Film review: Hellboy

Oh dear 2019. You aren’t doing brilliantly are you.

Hellboy is a reboot of the franchise from the mid-2000s and an adaptation of the comics of the same name. It stars Stranger Things David Harbour as the demon who fights for the US government against paranormal threats. And it’s not very good.

I’m in three minds about what I’m blaming for this movie’s not-good-ness. It’s either laziness, incompetence or studio-interference and I’m not sure which would be better. There’s a lot of talented people on board here so I’m gonna go with either the former or the latter.

If I had to sum up Hellboy, I’d say that it’s the movie equivalent of a 15-year-old boy on a date. It’s a bit awkward, it makes jokes then moves on quickly like it’s pretending it didn’t and when it’s unsure it just puts on some music that it likes. It’s not really comfortable with what it is and tries to offset that with unconvincing irony. Years have passed since I was a 15-year-old boy on a date but this brought me right back to that.

A big factor in why this film was so weird was because of the editing. Everything is so rushed that nothing has time to land (the jokes in particular). They tell the story in a very weird order that means we get some dumps of exposition multiple times, sometimes within minutes of one another. Some 10-minute-segments might be flashback after flashback while some segments will have none at all. Some segments spend ages on setting up new locations and travel while others just do it in a montage. This is why I’m inclined to believe there was some interference at some stage because it feels like some bits of the movie were edited by someone who snuck in while the director was asleep.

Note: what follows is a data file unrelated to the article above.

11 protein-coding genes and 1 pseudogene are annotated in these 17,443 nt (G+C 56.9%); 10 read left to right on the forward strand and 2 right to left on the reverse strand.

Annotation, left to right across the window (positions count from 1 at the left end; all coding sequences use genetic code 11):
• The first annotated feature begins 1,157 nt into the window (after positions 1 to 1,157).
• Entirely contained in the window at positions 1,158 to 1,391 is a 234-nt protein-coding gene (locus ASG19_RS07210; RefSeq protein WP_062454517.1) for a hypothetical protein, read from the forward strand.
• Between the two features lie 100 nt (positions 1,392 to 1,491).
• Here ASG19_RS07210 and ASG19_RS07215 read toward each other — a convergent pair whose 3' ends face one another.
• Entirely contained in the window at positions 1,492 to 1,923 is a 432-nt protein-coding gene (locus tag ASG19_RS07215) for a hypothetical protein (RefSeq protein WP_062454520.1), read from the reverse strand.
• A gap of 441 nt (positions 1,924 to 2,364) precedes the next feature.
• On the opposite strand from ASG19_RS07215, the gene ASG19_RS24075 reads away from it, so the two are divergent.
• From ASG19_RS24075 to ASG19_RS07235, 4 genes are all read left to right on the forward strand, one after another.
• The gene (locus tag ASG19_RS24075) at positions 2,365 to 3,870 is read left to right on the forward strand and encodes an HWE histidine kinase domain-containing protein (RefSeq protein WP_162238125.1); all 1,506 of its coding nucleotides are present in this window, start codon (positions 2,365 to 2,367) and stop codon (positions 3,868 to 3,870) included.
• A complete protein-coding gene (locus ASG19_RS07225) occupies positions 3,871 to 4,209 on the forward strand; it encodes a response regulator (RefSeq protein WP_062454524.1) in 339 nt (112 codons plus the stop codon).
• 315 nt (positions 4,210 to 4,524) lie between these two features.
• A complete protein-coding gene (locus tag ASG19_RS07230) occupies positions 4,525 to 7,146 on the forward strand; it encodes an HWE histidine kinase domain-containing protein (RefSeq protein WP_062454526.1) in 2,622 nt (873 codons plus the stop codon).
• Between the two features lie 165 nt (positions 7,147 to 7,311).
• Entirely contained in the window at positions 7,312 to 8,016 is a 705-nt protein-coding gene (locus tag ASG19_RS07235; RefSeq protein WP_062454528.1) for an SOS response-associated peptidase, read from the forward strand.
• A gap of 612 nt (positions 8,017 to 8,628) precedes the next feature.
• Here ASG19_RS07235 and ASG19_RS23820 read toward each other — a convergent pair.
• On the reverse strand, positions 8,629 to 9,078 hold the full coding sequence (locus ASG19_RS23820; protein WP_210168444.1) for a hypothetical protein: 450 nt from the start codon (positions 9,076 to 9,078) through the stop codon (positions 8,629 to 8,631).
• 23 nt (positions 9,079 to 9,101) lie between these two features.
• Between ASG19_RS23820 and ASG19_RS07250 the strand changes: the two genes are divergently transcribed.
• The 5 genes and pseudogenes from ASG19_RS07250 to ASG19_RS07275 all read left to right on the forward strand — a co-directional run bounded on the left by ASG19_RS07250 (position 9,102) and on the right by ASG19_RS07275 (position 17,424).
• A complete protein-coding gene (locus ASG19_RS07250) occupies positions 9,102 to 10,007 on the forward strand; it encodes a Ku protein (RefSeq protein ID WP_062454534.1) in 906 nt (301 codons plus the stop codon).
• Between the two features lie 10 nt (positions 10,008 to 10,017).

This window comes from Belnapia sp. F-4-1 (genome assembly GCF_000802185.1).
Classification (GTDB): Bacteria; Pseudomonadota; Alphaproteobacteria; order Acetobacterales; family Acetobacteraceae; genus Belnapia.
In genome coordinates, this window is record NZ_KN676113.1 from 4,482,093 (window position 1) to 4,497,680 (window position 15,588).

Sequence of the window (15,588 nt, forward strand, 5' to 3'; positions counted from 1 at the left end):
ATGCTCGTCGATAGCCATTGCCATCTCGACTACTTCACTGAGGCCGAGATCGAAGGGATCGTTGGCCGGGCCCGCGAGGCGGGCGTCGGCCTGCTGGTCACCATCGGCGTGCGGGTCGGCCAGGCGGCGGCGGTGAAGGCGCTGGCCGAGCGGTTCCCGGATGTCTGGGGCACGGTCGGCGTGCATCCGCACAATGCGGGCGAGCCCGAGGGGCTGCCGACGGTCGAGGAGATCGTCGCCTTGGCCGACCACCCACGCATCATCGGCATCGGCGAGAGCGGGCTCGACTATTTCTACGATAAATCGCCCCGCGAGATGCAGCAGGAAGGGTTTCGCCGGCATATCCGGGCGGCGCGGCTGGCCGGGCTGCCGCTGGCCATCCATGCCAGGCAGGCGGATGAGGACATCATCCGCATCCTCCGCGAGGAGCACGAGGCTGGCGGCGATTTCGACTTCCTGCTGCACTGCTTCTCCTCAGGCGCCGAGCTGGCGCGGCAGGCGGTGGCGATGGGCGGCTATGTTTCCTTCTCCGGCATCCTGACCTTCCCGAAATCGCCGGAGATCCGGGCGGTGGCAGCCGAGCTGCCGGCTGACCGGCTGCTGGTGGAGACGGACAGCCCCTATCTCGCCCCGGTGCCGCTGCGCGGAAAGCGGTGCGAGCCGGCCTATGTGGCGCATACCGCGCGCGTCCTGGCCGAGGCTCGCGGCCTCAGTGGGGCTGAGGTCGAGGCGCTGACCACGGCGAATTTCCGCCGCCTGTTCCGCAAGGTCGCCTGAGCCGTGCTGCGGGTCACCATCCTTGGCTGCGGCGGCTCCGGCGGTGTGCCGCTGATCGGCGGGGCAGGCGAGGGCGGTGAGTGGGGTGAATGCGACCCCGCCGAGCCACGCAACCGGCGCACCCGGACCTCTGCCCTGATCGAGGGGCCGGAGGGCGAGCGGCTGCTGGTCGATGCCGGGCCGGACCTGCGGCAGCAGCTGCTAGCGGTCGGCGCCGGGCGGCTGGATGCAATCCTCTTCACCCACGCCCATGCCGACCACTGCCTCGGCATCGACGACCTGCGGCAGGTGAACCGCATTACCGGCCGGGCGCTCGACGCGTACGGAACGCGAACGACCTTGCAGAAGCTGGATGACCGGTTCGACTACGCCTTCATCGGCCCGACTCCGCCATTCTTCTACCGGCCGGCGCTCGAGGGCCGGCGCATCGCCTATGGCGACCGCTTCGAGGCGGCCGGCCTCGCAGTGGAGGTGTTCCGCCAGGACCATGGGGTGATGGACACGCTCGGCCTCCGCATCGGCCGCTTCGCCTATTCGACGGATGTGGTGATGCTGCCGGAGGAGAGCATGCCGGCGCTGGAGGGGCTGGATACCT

Something I did enjoy was the English setting. The reason I enjoyed this is that it meant the demons had regional accents. And a giant pig-monster who speaks in an aggressively scouse drawl is undeniably entertaining.

David Harbour is mostly fine as Hellboy himself though I prefer Ron Perlman in the role. Ian McShane is a blast as per usual. Milla Jovovich, it turns out, can be fun as long as she’s not in a Resident Evil sequel. The film shafts Sasha Lane’s Alice Monaghan the worse. Or as I call her, Cockney McClearly-American. Her London accent is atrocious and the script which burdens her with all the ‘quids’, ‘geezers’ and ‘muppets’ this side of Del Boy’s Jellied-Eel store doesn’t help.

In fact, that’s what the movie should have been called. Hellboy and Del Boy.

Look, it’s not as bad as the Rotten Tomatoes score would have you believe but I couldn’t honestly call it good. Just watch the Guillermo del Toro version from 2004 for a film that feels like one person made it.

Oh, and like seemingly every movie in 2019, the CGI ranges from fine to an eyesore. At this point, I wouldn’t be surprised if Thanos turns up in Avengers: Endgame and it’s just Josh Brolin painted purple.